After a week of heightened tension with North Korea making all of the headlines, it’s important to keep things in perspective. Many of us forget that it only takes a few incorrect words (5 to be exact) to create epic linguistic disasters of the same importance as a potential nuclear threat. Or so the mavens would have us believe.
Fortunately, the author of the piece, William B. Bradshaw, chose the title “How Do I Say It?” to address the five most frequent inquiries about pronunciation: either, neither, tomato, harass, and Caribbean. To be fair, his conclusion was that all of these words have multiple accepted pronunciations. Though I acknowledge that his position on either is more nuanced, I disagree on his assertion that the preferred pronunciation of either is e-ther. This article, at least, is not quite so maven-esque.
Another news site didn’t even bother to provide its own content but chose to hyperlink another article published five months prior, “5 Words That Make You Sound Stupid.” The focus of this piece was five commonly used crutch words. The author, Mariam Jehangir, describes crutch words as follows:
Dictionary.com compiled a short list of these words that we carelessly slip into sentences to give ourselves more time to think and, in doing so, ruin the sentence. These so-called “crutch words” detract from your main message and don’t add useful meaning to your statement. (emphasis added).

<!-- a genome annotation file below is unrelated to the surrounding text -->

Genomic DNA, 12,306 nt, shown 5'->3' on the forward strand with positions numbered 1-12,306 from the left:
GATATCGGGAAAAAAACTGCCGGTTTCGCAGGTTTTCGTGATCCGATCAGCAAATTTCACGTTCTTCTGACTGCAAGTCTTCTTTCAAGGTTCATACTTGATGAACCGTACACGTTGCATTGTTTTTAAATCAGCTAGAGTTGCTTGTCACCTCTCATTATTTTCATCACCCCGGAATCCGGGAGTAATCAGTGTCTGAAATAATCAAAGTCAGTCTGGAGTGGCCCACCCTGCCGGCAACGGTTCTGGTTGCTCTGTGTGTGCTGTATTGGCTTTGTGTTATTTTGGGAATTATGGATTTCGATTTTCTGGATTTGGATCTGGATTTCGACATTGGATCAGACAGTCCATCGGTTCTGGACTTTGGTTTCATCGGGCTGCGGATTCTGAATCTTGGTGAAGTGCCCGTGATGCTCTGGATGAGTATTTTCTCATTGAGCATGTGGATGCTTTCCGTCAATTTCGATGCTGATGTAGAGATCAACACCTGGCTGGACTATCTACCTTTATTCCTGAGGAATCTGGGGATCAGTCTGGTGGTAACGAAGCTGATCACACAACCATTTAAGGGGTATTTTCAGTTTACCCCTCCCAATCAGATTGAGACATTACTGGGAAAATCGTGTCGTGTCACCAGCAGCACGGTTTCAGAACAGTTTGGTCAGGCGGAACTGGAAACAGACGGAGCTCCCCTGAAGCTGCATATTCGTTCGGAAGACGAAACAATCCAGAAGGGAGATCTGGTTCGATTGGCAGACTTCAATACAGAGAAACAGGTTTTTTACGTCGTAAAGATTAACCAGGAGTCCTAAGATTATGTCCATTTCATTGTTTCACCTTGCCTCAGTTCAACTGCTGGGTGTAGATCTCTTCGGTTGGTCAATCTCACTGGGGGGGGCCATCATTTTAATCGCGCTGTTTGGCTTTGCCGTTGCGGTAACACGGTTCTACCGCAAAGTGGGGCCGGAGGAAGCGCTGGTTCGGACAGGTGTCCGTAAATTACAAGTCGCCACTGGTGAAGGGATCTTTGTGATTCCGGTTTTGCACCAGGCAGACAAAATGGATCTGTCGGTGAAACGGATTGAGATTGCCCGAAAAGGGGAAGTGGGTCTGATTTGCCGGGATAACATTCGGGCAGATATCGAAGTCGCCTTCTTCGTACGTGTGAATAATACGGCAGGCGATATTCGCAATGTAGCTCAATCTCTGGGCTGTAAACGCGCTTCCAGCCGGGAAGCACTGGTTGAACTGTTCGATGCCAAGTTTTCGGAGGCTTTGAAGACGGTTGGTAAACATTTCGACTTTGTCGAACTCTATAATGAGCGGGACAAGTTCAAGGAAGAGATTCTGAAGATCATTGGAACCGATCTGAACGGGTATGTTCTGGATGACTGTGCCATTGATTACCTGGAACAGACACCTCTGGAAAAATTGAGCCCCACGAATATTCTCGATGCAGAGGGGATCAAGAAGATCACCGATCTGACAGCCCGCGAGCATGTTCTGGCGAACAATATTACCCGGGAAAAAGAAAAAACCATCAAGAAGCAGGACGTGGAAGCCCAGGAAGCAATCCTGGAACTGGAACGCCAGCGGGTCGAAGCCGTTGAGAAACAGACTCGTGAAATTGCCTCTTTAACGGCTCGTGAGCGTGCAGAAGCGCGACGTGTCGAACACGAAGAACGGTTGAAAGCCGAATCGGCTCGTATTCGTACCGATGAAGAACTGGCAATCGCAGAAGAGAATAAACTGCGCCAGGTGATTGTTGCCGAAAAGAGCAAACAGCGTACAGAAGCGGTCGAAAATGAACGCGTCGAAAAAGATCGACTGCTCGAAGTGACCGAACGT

In linguistics, these so-called crutch words are called fillers. The author is correct in noting that they give us more time to think. But she missed their other, more important role. They signal to others that we have paused to think but are not finished speaking. When speaking, most of us use fillers at some point. There is nothing careless about their use. They don’t ruin our sentences. And they don’t detract from our main message unless we use too many of them. And they certainly don’t make us sound stupid. They are natural parts of our spoken language (shared with many other languages) used by the vast majority of us. If they make us sound stupid to some rare person out there, too bad for them for not understanding how language works.
If someone were to correct your use of honestly:
Um, excuse me, but you just used the word “honestly” like a crutch word. “Honestly” should only be used to add meaningful honesty to your sentence.
then you will know you are speaking to a maven and, as such, have my permission to ignore them. Let their correction become part of the white noise in the background and carry on. The bellicose rhetoric of the grammar mavens is inversely proportional to any semblance of relevance they think they have.
There is a bright side to these nearly worthless salvos in the grammar war. More often than not, in the comments section we will find mavens getting caught and called out in their own errors. I’ll leave you with one exchange found in the Jehangir article:
You are wrong, the most over used phrase is “you know”. Just count the number of times some of these slow thinkers use that phrase because they usually cannot think in straight lines to express a cogent thought.
“Overused” is one word, so I guess you won’t be joining the elite caste of fast thinkers any time soon.
© 2013 Jay P Laughlin